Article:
Ditch the Gridlines (Please!)
Want to know one of my biggest pet peeves in spreadsheets? Gridlines. Hate them. They add so much clutter and noise. Blech. Truth be told, I get rid of them before I do anything else.
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Fun with Text and Number Filters
Okay, they’re not that fun, but they are very useful. If you have a spreadsheet with lots and lots of data (like tab 2 in the previously mentioned download file), filters are your highway to heaven. You can use both text and number filters to simplify your data and tell the story you want to tell. You can even use wildcard characters. It’s not exactly regex, but nice nonetheless. You can substitute any single character with ? or multiple characters with *.
In this screenshot, I filtered out brand terms by just choosing Does Not Contain = flu to filter out Fluevog’s brand terms. I tested it first to make sure it didn’t over-filter, and I got lucky. But you might have to tinker a bit. You can see by the blue row labels every place where a keyword was filtered.
Click for larger image.
The nice thing about filters is you don’t delete data you might need later, and Excel automatically detects if the data is text or number values and offers you the appropriate filter. Excel 2011 for Mac gives you both, regardless of what’s in your column. But Excel for the PC is a little more cantankerous (go figure).
Pro Tip: If you are getting text filters for numerical columns, you have numbers that are formatted as text. I run into this all the time with webmaster tools data. Your first clue that you have rogue characters in there is your whole column will be left justified. Even one text character will ruin the entire column … like that bad apple your mom warned you about. Numbers are always right justified.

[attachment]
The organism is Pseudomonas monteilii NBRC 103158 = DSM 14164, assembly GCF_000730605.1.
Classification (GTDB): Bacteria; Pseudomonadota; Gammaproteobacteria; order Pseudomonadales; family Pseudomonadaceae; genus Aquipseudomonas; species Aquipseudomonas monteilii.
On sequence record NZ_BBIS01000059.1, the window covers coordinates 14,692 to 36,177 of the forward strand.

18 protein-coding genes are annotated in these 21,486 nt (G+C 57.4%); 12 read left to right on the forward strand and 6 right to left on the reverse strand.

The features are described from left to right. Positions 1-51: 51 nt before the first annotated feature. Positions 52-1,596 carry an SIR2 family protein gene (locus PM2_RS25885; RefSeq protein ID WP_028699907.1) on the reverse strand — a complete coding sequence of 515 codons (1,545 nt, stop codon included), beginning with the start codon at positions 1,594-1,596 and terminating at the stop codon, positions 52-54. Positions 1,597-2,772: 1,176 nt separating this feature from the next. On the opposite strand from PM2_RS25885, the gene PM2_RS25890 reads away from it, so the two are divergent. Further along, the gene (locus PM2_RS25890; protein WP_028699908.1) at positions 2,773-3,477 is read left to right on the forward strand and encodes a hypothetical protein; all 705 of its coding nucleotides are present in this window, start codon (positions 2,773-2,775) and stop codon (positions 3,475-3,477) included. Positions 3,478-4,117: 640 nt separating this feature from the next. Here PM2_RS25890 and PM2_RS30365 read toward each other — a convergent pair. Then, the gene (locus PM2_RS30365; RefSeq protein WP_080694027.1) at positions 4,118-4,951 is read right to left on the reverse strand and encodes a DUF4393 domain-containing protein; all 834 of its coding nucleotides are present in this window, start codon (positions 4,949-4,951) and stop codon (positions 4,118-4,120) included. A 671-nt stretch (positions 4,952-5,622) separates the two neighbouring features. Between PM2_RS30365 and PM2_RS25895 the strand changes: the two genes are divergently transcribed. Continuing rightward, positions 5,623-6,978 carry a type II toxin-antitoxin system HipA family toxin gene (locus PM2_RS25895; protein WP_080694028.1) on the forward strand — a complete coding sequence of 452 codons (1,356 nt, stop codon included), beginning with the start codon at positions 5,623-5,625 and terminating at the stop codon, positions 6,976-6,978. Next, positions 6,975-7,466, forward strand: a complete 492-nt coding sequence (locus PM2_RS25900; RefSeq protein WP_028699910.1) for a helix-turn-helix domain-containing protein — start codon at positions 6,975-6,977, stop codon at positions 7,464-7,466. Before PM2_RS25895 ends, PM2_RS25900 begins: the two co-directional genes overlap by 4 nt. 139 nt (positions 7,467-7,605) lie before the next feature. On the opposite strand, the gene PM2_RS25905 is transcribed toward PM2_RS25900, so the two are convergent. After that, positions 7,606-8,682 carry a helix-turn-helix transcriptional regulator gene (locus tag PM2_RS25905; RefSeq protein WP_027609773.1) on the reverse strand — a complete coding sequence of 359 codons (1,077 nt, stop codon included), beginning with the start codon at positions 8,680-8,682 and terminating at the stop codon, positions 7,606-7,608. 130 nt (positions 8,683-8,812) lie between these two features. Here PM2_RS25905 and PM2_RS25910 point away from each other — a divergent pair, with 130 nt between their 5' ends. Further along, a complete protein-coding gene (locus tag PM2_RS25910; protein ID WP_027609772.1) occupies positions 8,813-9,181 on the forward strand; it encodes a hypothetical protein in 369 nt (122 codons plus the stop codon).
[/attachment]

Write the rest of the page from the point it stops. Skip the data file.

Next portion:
Here’s where we start to separate the men from the boys. If you want to make tabular data jump out as much as it can in a table, use conditional formatting. It’s easy to add and makes your data pop, especially if you have a lot in a single table. Although it is rarely my preference to use a table by itself, it’s the next best thing to pulling your data into a chart. We’ll get to displaying your data visually in the next post.
Again, if you’re using Excel 2008 for Mac, you’re out of luck. No conditional formatting for you. Who cares PC users have had it since Excel97? You should be thankful you can format your data at all. Now go back to coloring.
Pro Tip: I try to reserve “negative” colors like red for metrics that have negative connotations, like bounce rate, and use green for revenue values. But that’s just my personal preference. There are also more options that just the data bars I demonstrate in the videos below. I use the icon sets sometimes, but I really don’t like color scales. Probably for the same reason I don’t like my foods to mix on my plate. It’s just messy. But if you pile your whole Thanksgiving dinner onto one plate indiscriminately, you might love them. Go for it. You have my blessing.
The last thing I do before shipping out my spreadsheet is clean it up. Tab names like Sheet1 and whatever your download file saves as really aren’t all that useful. So I change those. And then I’ll add a title above my table. You can download the final, pretty file here.
Check Out the Videos
If you’re using Excel on a PC you can view my fast and furious overview here …
If you’re using Excel on a Mac (I’m sorry), you can experience all the goodness of Microsoft’s B Team here …
In the next post, I’m going to show you how to take your table and transform it into pretty charts and graphs. You’ll learn how to even chart metrics that normally don’t play well together, like visits with bounce rate — and how to make it pop by adding data bling. I can hardly wait …